We all remember the massive 2017 WannaCry ransomware attack that affected computers in 74 countries including the UK where its entire health care system was affected. Ransomware is the name for malware that once installed on a computer, often unwittingly through clicking on links in spear phishing emails, encrypts and locks all of the victim’s data. The cybercriminal then threatens to destroy the data unless a ransom is paid. A little discussed aspect of the massive WannaCry attack was that it exploited a a vulnerability in the Windows XP operating system which is extremely outdated and should not be used. Technical support and updates for Windows XP ceased in 2014.
Just about all computer software has a lifecycle. Much like a car which at some point becomes more difficult and expensive to fix rather than dispose of and get a new car, software vulnerabilities are constantly being patched, but at some point in time the software reaches the end of its life cycle and becomes too difficult and expensive to continue patching. While you can choose to continue to use such software, it is extremely risky to do so because such unsupported software is a prime target for a myriad of cyberattacks.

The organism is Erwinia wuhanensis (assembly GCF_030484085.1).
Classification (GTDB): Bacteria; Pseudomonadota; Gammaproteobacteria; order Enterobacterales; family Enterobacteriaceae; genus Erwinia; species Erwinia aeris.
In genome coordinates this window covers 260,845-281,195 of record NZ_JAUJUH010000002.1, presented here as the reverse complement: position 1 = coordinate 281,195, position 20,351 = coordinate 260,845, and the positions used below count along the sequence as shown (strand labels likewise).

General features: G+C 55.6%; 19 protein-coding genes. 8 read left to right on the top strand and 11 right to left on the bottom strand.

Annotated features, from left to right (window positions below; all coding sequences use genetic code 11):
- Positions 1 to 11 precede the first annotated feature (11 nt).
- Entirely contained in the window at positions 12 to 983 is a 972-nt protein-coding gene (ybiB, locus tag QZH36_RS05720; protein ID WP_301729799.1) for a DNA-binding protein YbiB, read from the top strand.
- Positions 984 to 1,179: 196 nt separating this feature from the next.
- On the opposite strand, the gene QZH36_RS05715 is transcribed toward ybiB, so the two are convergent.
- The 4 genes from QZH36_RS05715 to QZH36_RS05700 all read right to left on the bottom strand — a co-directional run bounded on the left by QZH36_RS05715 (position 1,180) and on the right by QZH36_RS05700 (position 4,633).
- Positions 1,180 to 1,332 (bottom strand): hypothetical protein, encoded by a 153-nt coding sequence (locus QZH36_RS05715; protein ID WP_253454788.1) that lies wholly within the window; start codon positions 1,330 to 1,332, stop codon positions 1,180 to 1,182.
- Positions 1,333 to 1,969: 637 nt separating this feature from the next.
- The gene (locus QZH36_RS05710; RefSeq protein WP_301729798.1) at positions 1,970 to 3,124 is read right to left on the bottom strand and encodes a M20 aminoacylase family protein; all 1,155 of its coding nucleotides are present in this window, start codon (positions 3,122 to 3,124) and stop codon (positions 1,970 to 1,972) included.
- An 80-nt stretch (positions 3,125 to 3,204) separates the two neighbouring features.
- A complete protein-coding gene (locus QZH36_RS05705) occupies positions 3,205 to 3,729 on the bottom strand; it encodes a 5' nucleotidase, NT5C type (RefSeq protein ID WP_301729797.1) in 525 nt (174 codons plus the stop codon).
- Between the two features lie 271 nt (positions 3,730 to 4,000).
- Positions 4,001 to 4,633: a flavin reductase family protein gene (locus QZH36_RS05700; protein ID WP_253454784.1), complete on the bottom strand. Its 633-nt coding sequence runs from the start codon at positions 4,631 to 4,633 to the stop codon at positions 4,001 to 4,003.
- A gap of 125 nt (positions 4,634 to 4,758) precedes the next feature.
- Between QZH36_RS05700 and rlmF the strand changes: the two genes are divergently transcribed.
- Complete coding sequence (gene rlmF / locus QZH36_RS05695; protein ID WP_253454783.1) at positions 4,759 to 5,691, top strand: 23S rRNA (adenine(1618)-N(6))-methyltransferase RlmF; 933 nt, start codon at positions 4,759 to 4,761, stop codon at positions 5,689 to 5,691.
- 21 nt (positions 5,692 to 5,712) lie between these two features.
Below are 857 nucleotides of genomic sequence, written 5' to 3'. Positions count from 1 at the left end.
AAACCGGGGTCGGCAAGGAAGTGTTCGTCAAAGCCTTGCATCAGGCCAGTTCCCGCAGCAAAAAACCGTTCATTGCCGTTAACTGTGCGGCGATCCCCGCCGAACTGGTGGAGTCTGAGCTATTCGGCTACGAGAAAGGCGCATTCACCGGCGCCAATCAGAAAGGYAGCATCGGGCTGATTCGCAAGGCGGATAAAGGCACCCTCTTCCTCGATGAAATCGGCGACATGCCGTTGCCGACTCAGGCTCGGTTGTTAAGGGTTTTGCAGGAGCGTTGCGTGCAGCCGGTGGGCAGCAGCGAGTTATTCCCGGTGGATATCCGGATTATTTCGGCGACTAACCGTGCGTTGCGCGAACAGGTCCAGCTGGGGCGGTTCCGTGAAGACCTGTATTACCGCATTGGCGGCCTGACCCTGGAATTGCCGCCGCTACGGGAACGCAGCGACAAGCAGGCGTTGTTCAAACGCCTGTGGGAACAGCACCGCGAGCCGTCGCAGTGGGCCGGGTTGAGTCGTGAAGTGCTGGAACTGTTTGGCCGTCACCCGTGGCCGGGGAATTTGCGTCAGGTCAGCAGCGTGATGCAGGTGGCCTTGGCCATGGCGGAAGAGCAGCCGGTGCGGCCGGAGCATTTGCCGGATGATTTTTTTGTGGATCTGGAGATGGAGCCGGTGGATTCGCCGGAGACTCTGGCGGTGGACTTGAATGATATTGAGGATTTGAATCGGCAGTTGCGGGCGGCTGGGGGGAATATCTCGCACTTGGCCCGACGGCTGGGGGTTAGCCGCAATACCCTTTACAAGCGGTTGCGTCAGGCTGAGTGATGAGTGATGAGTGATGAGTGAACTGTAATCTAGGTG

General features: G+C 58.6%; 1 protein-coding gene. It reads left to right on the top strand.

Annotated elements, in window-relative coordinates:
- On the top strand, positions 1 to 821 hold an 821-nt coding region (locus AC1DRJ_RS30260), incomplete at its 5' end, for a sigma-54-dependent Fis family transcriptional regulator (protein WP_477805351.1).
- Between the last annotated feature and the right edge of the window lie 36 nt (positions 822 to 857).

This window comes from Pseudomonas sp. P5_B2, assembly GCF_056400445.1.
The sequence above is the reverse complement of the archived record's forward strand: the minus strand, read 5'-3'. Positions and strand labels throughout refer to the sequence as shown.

Some time ago, Microsoft announced that it was ending technical support and would no longer be issuing free technical support or software and security updates for the popular Windows 7 operating system on January 14, 2020. Continuing to use Windows 7 now that we have passed the January 14th cutoff date is extremely dangerous and will open you up to what will be numerous malware attacks.
Scammers have been taking advantage of some of the confusion surrounding Microsoft’s ending of support for Windows 7 to scam people. Scammers are calling people pretending they are Microsoft employees to talk to you about what they refer to as your “expiring Windows license” and lure people into paying money over the phone for fees to update your license. In some instances, they ask for remote access to your computer in order to install the new updated software, however this is just a scam to enable them to gain access to your computer and steal your personal information and use it to make you a victim of identity theft.
This scam is made worse because the scammers often use the spoofing technique to manipulate your Caller ID to make the call appear as if it is coming from Microsoft when the truth is that it is not.
Microsoft will not be calling you about your “expiring license” or about switching to Windows 10. Anyone who calls you about those matters who represents that they are Microsoft employees is lying.
If you have been using Windows 7 you should upgrade to the newer Windows 10 or some other operating system that is still being updated by the manufacturer. Here is a link to an article that provides information on seven free alternatives to Windows 10. https://www.makeuseof.com/tag/free-alternatives-to-windows-operating-systems/
Providing remote access to anyone to your computer can lead to a myriad of problems including identity theft and the downloading of ransomware. Neither AOL, Yahoo, Apple, Microsoft or any of the other tech companies ever ask for remote access to your computer to fix problems.
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